The Supreme Court majority rejected the Ninth Circuit’s analysis. As a matter of statutory construction, the Court held that service advisors sell customers services for their vehicles and are engaged in servicing automobiles as they are integral to the servicing process. This conclusion largely turned on a grammatical parsing of the exemption, finding that service advisors are “salesm[e]n…primarily engaged in…servicing automobiles.”
The Court also rejected arguments against the exemption based on legislative history. The legislative history of the exemption discusses “automobile salesmen, partsmen, and mechanics” but not service advisors. The Court stated that silence in the legislative history “cannot defeat the better reading of the text and statutory context.”
The majority’s rejection of the principle that exemptions to the FLSA should be narrowly construed is perhaps the most significant aspect of the opinion and has ramifications beyond the job position and industry involved in the case. The Court said that principle “relies on the flawed premise that the FLSA ‘pursues’ its remedial purpose ‘at all costs.’ ” Instead, exemptions should be construed under a “fair (rather than narrow) interpretation.” The Court pointed out that the FLSA has dozens of exemptions, and that those exemptions are as much a part of the FLSA’s purpose as the overtime-pay requirement. The dissent argued that this ruling upended more than a half century of precedent narrowly construing FLSA exemptions.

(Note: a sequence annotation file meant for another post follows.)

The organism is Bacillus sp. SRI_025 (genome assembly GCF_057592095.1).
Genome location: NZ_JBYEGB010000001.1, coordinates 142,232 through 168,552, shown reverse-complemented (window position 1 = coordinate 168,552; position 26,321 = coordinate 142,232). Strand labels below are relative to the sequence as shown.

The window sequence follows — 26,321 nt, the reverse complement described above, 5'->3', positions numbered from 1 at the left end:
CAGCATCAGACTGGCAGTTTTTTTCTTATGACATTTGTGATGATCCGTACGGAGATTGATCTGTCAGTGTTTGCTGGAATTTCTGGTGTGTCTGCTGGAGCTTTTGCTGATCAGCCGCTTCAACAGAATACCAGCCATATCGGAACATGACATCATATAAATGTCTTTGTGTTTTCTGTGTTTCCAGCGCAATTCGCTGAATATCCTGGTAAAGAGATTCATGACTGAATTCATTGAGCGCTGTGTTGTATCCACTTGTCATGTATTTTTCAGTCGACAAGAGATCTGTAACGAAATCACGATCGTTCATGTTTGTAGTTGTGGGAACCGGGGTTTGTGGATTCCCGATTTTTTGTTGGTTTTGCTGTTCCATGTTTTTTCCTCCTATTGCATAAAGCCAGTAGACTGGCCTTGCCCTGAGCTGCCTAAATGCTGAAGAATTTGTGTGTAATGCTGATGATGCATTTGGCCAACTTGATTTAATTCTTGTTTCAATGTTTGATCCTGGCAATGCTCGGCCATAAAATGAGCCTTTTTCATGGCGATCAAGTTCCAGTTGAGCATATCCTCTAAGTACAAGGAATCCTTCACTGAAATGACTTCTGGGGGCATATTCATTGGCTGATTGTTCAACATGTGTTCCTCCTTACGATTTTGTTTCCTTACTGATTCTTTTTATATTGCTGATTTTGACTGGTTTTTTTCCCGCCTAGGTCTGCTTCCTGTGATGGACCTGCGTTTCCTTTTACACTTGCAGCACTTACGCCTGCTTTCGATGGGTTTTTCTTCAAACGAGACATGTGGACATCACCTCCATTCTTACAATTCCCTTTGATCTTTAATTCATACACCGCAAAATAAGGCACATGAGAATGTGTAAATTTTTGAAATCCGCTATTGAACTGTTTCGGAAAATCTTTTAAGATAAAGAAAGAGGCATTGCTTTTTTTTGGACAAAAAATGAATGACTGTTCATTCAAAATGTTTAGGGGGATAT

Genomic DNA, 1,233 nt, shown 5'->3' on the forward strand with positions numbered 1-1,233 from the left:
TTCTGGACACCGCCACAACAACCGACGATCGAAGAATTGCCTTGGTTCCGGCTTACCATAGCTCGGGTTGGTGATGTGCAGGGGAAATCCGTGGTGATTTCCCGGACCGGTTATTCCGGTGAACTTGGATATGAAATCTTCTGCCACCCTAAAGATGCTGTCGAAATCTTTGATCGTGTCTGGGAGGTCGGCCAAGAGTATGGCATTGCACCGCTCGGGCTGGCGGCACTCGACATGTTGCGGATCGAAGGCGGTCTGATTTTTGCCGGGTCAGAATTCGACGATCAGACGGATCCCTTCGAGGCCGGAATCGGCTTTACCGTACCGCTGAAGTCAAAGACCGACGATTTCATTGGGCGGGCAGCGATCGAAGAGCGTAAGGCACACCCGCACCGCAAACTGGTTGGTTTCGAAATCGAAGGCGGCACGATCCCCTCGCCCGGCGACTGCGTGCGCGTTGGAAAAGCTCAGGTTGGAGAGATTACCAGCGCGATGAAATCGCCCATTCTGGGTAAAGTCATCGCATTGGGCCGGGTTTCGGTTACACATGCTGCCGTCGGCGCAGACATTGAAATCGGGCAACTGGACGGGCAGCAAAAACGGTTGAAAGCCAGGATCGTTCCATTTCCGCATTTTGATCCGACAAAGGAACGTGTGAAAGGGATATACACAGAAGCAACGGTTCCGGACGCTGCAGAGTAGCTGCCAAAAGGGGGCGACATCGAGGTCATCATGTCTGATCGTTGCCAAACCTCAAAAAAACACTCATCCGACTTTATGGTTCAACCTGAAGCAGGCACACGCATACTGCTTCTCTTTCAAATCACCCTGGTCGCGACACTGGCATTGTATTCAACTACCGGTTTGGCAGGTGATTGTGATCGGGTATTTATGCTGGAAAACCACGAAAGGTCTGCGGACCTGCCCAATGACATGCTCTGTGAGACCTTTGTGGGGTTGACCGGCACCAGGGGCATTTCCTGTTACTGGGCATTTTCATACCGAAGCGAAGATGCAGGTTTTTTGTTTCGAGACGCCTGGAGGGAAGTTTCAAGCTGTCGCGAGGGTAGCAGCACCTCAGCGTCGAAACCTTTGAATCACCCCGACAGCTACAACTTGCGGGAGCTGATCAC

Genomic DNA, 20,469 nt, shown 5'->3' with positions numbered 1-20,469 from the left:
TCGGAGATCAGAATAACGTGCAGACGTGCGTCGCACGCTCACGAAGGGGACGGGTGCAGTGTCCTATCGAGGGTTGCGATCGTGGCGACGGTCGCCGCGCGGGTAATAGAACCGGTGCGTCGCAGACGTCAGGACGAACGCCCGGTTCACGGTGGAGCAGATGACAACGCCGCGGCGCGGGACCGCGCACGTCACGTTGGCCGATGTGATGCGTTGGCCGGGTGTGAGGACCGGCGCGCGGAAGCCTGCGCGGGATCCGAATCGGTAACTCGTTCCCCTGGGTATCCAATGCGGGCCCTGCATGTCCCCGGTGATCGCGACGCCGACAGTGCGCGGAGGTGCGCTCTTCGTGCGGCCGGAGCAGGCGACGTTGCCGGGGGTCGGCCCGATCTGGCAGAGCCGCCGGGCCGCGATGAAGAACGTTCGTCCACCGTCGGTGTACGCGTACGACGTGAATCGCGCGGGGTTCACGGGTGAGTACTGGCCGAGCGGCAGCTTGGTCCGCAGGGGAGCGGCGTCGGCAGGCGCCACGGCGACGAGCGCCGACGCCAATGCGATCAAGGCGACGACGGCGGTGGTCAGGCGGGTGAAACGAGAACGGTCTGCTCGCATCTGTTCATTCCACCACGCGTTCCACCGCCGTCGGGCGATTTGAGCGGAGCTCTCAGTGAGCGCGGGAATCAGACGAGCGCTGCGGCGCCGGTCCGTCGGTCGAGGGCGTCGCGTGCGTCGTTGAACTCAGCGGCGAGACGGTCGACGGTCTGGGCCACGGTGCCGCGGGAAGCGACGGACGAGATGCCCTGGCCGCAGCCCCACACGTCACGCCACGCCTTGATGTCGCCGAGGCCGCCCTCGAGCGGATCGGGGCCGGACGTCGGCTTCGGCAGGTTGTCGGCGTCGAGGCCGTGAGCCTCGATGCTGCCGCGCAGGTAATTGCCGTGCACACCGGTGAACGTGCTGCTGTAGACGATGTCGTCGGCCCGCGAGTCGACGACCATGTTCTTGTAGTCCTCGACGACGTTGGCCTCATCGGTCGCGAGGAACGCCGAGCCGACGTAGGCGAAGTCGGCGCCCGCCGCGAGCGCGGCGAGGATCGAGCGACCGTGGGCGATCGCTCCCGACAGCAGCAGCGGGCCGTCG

Employers’ Bottom Line:
This ruling will provide clarity and uniformity to automotive dealerships that service advisors are exempt from overtime under the FLSA. 29 U.S.C. 213 (b)(10). The Court’s rejection of the principle that exemptions to the FLSA should be construed narrowly will have a far-reaching impact on FLSA cases throughout the country. Employers have the burden of proof that an exemption from overtime applies. That burden now may be easier to meet in a particular case since exemptions will be construed under a fair (rather than narrow) interpretation.
If you have any questions regarding this decision or other wage and hour issues, please feel free to contact Rick Warren, email@example.com, or Kimberly Ross, firstname.lastname@example.org, or the FordHarrison attorney with whom you usually work.